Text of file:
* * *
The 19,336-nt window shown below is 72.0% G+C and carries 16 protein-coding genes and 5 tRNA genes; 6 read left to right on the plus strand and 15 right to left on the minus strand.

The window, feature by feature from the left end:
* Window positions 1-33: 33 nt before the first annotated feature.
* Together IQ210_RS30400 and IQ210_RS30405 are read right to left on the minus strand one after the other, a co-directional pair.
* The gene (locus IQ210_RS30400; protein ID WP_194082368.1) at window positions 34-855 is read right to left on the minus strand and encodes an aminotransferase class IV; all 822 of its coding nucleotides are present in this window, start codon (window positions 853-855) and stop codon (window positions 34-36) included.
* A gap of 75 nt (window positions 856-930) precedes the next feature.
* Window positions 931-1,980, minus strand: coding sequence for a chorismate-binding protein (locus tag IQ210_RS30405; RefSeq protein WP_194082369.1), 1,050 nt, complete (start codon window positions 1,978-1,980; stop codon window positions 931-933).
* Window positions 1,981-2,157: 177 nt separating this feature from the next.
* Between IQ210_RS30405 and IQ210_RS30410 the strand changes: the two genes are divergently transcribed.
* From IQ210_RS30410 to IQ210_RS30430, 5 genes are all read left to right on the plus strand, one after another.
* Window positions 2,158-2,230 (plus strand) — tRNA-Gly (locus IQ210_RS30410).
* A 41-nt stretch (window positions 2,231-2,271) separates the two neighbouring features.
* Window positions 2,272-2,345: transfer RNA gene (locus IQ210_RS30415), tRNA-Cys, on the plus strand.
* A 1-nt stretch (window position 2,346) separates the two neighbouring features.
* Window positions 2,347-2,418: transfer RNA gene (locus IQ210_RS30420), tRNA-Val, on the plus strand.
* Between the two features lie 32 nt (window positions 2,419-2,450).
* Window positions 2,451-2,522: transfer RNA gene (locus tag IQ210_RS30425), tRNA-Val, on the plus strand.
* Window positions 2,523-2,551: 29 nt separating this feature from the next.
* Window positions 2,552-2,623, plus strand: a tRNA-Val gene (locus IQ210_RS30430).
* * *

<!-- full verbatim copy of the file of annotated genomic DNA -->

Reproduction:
The 19,336-nt window shown below is 72.0% G+C and carries 16 protein-coding genes and 5 tRNA genes; 6 read left to right on the plus strand and 15 right to left on the minus strand.

The window, feature by feature from the left end:
* Window positions 1-33: 33 nt before the first annotated feature.
* Together IQ210_RS30400 and IQ210_RS30405 are read right to left on the minus strand one after the other, a co-directional pair.
* The gene (locus IQ210_RS30400; protein ID WP_194082368.1) at window positions 34-855 is read right to left on the minus strand and encodes an aminotransferase class IV; all 822 of its coding nucleotides are present in this window, start codon (window positions 853-855) and stop codon (window positions 34-36) included.
* A gap of 75 nt (window positions 856-930) precedes the next feature.
* Window positions 931-1,980, minus strand: coding sequence for a chorismate-binding protein (locus tag IQ210_RS30405; RefSeq protein WP_194082369.1), 1,050 nt, complete (start codon window positions 1,978-1,980; stop codon window positions 931-933).
* Window positions 1,981-2,157: 177 nt separating this feature from the next.
* Between IQ210_RS30405 and IQ210_RS30410 the strand changes: the two genes are divergently transcribed.
* From IQ210_RS30410 to IQ210_RS30430, 5 genes are all read left to right on the plus strand, one after another.
* Window positions 2,158-2,230 (plus strand) — tRNA-Gly (locus IQ210_RS30410).
* A 41-nt stretch (window positions 2,231-2,271) separates the two neighbouring features.
* Window positions 2,272-2,345: transfer RNA gene (locus IQ210_RS30415), tRNA-Cys, on the plus strand.
* A 1-nt stretch (window position 2,346) separates the two neighbouring features.
* Window positions 2,347-2,418: transfer RNA gene (locus IQ210_RS30420), tRNA-Val, on the plus strand.
* Between the two features lie 32 nt (window positions 2,419-2,450).
* Window positions 2,451-2,522: transfer RNA gene (locus tag IQ210_RS30425), tRNA-Val, on the plus strand.
* Window positions 2,523-2,551: 29 nt separating this feature from the next.
* Window positions 2,552-2,623, plus strand: a tRNA-Val gene (locus IQ210_RS30430).